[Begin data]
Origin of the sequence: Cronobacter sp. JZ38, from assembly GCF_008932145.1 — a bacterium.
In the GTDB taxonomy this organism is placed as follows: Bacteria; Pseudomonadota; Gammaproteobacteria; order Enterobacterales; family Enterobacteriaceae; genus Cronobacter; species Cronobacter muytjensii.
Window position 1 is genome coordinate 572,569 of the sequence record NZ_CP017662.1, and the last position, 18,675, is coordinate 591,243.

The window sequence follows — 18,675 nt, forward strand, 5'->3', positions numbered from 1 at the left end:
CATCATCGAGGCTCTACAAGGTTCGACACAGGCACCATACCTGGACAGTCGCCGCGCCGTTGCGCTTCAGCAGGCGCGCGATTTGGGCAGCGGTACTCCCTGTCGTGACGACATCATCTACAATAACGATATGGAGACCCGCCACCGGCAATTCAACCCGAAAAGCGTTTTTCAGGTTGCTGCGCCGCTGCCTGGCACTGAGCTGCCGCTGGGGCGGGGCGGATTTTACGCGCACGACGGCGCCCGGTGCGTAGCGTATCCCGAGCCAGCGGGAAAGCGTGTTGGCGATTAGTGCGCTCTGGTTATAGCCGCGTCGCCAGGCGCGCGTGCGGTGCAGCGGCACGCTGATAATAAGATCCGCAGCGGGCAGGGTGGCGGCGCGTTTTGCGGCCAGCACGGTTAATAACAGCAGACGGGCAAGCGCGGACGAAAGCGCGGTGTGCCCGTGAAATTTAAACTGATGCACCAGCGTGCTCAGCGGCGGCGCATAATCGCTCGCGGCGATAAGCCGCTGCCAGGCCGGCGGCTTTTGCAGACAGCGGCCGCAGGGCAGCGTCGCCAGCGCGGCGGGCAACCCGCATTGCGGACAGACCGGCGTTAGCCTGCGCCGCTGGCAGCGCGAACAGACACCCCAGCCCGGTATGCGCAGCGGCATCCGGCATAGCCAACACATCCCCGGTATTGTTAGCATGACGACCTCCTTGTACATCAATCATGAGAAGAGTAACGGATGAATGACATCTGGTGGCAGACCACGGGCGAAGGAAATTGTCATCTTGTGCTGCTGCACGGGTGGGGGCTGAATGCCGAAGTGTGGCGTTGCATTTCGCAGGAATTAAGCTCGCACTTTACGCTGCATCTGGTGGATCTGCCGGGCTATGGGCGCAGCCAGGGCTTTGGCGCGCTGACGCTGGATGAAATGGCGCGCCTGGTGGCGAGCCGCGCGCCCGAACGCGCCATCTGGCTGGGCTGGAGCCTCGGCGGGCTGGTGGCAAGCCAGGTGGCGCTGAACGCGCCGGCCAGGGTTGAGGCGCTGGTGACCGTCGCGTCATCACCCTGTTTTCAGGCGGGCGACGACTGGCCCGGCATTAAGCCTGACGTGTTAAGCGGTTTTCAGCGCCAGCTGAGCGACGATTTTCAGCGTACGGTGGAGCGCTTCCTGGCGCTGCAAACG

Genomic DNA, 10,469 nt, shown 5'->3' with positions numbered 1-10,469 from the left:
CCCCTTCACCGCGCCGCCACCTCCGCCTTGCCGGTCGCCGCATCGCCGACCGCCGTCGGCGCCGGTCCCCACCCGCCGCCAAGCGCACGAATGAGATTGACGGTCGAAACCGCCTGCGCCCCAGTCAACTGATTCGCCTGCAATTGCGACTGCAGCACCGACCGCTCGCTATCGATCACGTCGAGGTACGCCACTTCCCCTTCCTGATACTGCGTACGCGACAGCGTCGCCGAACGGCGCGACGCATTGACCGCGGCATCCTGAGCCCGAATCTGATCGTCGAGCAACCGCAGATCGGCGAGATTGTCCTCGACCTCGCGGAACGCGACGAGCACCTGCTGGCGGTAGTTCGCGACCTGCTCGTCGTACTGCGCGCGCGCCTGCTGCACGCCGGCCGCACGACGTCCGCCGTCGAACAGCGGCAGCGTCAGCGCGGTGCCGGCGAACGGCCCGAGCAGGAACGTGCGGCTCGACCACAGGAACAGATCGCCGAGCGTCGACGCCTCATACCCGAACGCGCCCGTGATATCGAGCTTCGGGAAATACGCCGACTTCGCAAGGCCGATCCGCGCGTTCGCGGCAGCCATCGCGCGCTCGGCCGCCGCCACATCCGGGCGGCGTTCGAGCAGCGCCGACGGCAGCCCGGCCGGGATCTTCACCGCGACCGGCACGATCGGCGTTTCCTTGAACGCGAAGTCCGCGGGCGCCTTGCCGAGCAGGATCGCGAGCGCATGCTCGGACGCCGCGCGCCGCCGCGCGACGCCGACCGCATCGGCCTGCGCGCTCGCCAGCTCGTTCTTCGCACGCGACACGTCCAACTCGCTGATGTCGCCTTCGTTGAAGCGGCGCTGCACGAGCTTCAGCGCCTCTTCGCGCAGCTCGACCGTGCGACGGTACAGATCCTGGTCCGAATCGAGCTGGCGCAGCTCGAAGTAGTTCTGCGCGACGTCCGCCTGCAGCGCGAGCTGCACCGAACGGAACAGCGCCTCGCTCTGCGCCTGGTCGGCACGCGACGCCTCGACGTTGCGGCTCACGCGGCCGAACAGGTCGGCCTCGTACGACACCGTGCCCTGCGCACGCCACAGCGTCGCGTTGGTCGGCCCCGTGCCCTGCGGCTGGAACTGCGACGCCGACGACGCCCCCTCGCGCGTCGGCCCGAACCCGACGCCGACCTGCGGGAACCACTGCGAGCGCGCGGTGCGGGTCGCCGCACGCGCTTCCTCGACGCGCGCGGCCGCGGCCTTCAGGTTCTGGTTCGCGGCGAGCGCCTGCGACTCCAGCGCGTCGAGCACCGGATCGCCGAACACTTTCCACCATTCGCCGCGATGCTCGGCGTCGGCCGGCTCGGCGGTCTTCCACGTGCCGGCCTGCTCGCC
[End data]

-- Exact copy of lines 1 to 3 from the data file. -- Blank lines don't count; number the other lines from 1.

Origin of the sequence: Cronobacter sp. JZ38, from assembly GCF_008932145.1 — a bacterium.
In the GTDB taxonomy this organism is placed as follows: Bacteria; Pseudomonadota; Gammaproteobacteria; order Enterobacterales; family Enterobacteriaceae; genus Cronobacter; species Cronobacter muytjensii.
Window position 1 is genome coordinate 572,569 of the sequence record NZ_CP017662.1, and the last position, 18,675, is coordinate 591,243.